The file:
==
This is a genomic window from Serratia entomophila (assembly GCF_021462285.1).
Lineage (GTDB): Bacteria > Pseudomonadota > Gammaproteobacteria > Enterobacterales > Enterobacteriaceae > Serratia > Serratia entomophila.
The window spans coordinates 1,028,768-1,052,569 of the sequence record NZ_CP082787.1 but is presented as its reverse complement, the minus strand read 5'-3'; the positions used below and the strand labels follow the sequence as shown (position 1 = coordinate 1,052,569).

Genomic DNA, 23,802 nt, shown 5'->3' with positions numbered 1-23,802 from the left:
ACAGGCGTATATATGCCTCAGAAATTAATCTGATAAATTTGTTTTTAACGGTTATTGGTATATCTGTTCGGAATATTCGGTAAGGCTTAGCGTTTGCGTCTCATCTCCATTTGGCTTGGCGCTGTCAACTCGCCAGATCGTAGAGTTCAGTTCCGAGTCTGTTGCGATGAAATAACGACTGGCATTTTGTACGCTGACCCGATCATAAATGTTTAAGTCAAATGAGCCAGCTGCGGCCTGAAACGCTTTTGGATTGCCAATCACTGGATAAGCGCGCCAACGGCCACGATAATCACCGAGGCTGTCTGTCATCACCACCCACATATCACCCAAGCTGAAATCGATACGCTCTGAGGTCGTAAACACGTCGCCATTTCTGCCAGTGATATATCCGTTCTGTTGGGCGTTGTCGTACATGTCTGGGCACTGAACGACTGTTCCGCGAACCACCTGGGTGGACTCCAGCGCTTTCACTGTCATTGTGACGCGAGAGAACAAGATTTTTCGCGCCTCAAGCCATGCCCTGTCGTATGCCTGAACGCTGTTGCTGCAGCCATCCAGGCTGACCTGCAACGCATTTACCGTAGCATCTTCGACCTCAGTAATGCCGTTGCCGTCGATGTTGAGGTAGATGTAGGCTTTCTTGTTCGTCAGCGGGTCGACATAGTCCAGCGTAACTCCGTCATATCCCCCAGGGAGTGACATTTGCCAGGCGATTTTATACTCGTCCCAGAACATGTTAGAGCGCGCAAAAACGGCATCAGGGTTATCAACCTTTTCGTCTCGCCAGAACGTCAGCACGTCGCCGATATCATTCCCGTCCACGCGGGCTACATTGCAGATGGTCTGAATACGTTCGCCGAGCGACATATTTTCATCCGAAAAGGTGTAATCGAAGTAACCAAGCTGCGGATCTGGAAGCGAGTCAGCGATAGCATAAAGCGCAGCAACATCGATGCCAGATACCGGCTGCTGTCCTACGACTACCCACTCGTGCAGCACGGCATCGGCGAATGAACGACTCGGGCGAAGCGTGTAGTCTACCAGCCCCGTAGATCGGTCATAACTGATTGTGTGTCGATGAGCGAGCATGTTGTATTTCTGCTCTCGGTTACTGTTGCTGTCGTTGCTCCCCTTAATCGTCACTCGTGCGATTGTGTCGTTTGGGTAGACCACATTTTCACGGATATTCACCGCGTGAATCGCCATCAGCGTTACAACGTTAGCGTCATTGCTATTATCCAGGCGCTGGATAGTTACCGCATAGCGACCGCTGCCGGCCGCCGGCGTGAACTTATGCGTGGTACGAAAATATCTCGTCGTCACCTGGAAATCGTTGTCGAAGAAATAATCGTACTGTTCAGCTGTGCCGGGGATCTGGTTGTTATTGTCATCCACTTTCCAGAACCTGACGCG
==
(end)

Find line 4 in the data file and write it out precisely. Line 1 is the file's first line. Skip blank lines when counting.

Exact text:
Genomic DNA, 23,802 nt, shown 5'->3' with positions numbered 1-23,802 from the left: